My 5 Favorite Things: Christian Wagstaff
Christian Wagstaff is what we like to call a creative genius. After 24 years in the business, Christian heads up the most sought after event production and design agencies in Australia; sourcing and creating the décor for a range of high end large-scale multi-million-dollar public attractions as well as international artist and photographic exhibitions and commissioned interior installations. As a Melbourne fashion icon and culture aficionado, Christian shares with us his five favorite things.
1. Alfred Hitchcock. Any of Hitchcock’s movies just astound me. He was a perfectionist in his craft. He was known as one of the most organised directors in Hollywood. He storyboarded his scripts to the frame. His pre-production was unparalleled. So once he got on set, he knew exactly what he was doing. Hitchcock also had great taste in art direction. He worked very closely on all visual aspects of the craft of making films. From hair and make-up, costumes, sets and cinematography. He had quite a fetishistic approach to every aspect of his pictures. Hitch loved an ice queen!
2. Hedi Slimane designing for iconic French label, Saint Laurent Paris from Los Angeles. Slimane is getting quite a bit of flack for his naughty rebranding of the House and relocation to L.A. as a base. I don’t question it at all. He is quite the master of his craft. A natural. He knows what he is doing and the fashion house certainly wouldn’t put him there if they weren’t confident in his ideas. I adore his entire aesthetic in absolutely everything he does. He is old school creative in that he designs fashion, art directs, photographs, designs objects and lives a certain lifestyle that is true to his passion. Every molecule of his body is immersed in what he loves doing. He also is quite broodingly sexy.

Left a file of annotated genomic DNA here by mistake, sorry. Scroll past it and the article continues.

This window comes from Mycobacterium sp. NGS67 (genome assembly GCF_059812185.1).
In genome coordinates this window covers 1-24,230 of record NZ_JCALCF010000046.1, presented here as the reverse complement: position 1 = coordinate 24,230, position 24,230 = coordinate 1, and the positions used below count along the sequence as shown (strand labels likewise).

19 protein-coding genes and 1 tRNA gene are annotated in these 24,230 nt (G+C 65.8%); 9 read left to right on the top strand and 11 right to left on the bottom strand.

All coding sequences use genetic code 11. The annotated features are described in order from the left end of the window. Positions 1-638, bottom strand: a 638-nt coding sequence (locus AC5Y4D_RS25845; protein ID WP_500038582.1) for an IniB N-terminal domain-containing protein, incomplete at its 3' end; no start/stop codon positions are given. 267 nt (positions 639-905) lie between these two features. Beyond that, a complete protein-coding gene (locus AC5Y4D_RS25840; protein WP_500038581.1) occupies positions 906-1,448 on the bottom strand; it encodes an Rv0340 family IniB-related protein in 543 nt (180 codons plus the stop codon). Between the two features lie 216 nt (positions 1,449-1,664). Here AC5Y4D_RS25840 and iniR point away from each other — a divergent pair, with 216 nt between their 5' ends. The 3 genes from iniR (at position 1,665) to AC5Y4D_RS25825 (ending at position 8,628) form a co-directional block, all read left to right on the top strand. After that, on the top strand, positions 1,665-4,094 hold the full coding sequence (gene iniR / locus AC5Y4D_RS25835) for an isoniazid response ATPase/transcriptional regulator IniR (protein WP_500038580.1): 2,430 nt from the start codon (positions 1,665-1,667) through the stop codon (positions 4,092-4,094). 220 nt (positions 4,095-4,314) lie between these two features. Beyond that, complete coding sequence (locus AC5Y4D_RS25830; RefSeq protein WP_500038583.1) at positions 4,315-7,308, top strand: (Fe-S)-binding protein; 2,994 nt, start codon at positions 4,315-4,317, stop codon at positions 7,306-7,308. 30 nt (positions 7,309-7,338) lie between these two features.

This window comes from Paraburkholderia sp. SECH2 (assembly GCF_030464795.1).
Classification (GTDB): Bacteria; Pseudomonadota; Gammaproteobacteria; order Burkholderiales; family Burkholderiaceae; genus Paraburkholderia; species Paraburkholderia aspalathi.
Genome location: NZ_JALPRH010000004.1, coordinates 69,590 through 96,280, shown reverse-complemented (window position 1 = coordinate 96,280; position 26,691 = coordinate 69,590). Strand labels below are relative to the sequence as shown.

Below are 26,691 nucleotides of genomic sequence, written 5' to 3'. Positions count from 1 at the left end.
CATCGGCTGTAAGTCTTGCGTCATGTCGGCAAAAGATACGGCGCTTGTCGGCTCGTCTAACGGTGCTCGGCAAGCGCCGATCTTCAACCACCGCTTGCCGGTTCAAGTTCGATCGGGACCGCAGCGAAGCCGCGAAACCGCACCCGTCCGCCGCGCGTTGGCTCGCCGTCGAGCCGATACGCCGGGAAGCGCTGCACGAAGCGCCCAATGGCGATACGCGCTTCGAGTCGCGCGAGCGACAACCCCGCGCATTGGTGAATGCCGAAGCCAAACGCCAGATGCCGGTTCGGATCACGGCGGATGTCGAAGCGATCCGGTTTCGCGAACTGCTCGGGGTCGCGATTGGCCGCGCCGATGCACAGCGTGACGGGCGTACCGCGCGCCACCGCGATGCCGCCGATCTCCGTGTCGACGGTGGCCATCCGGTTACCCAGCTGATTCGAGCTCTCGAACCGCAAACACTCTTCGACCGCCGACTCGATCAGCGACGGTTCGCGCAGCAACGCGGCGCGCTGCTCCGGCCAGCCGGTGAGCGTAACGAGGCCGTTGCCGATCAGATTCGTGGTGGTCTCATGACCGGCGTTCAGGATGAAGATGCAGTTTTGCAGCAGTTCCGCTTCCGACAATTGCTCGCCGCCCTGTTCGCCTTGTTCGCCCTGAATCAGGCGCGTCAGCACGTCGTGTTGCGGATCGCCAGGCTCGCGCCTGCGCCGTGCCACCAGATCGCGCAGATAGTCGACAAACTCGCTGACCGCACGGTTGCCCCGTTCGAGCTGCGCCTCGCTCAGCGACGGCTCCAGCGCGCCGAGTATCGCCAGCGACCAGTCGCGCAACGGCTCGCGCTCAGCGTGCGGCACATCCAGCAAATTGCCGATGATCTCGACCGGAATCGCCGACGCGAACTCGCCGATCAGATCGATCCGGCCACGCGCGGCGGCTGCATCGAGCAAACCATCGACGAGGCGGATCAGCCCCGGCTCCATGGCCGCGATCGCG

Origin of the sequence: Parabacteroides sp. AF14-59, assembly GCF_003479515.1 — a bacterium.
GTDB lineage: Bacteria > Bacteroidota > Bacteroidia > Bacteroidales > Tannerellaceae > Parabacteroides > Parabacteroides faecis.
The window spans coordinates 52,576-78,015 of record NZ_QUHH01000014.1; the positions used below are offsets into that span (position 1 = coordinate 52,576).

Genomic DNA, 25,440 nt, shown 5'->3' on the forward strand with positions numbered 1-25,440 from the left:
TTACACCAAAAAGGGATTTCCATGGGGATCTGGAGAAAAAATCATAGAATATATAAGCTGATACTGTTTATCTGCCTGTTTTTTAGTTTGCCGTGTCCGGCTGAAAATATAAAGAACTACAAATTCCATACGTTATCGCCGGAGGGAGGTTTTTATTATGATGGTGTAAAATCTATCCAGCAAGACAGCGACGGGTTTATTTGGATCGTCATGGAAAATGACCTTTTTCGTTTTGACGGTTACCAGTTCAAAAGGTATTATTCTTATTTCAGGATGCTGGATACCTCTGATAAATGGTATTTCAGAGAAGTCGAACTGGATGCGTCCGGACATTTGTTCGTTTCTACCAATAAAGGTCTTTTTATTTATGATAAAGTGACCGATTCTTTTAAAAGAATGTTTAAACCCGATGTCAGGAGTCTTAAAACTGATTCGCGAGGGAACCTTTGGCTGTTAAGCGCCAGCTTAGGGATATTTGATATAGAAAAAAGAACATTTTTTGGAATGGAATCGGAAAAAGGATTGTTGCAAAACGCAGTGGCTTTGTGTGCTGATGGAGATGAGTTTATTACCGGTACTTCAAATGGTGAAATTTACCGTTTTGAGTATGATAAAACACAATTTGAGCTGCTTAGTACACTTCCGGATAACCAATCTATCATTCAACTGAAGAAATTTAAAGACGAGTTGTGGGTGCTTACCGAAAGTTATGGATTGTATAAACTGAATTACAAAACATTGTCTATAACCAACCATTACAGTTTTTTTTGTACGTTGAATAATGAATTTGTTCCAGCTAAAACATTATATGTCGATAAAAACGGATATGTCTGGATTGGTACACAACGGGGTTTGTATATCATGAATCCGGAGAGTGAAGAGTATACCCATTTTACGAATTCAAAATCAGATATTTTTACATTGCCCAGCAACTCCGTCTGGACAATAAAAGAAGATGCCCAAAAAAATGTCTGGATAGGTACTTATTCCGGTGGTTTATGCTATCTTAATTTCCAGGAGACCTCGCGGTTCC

3. Cecil Beaton’s original 1937 Scrapbook publication. His tour de force. I would love to get my hands on a first edition. But alas it is now worth around $2,000. I should bite the bullet and get one, but for now I have settled for the Assouline Publication The Art of The Scapbook by James Danzinger. It is beautifully presented and a most respectful reissue of Beaton’s scrapbooks. Nothing like a bit of découpage.
4. Salvador Dali’s surrealist funhouse Dream of Venus (or as he madly called it, 20,000 Legs Under The See) Pavilion at the 1939 New York World’s Fair. I am a bit of a collector of World’s Fair paraphernalia. Dali’s very amusing architectural statement amongst so many other wonderful pavilions was certainly an eccentric and hysterical standout. And somewhat controversial. He really knew how to take the piss (so to speak) of everything and anyone around him.
5. Daniel Crooks. A New Zealand born artist, living and working in Australia. His 2012 work Pan No. 9 (dopplegänger) is my favorite. I am a huge fan of panoramic video projection installations. They are like films, but most often have a more powerful and considered approach to getting you to have some sort of emotional reaction to what is happening on screen. They blur the lines between still and moving image. I am also a fan of American artist Bill Viola. I love to disappear from life and sit in a video art installation in a dark, hidden room and completely immerse myself into their creation. Anything to escape from reality gets a tick from me.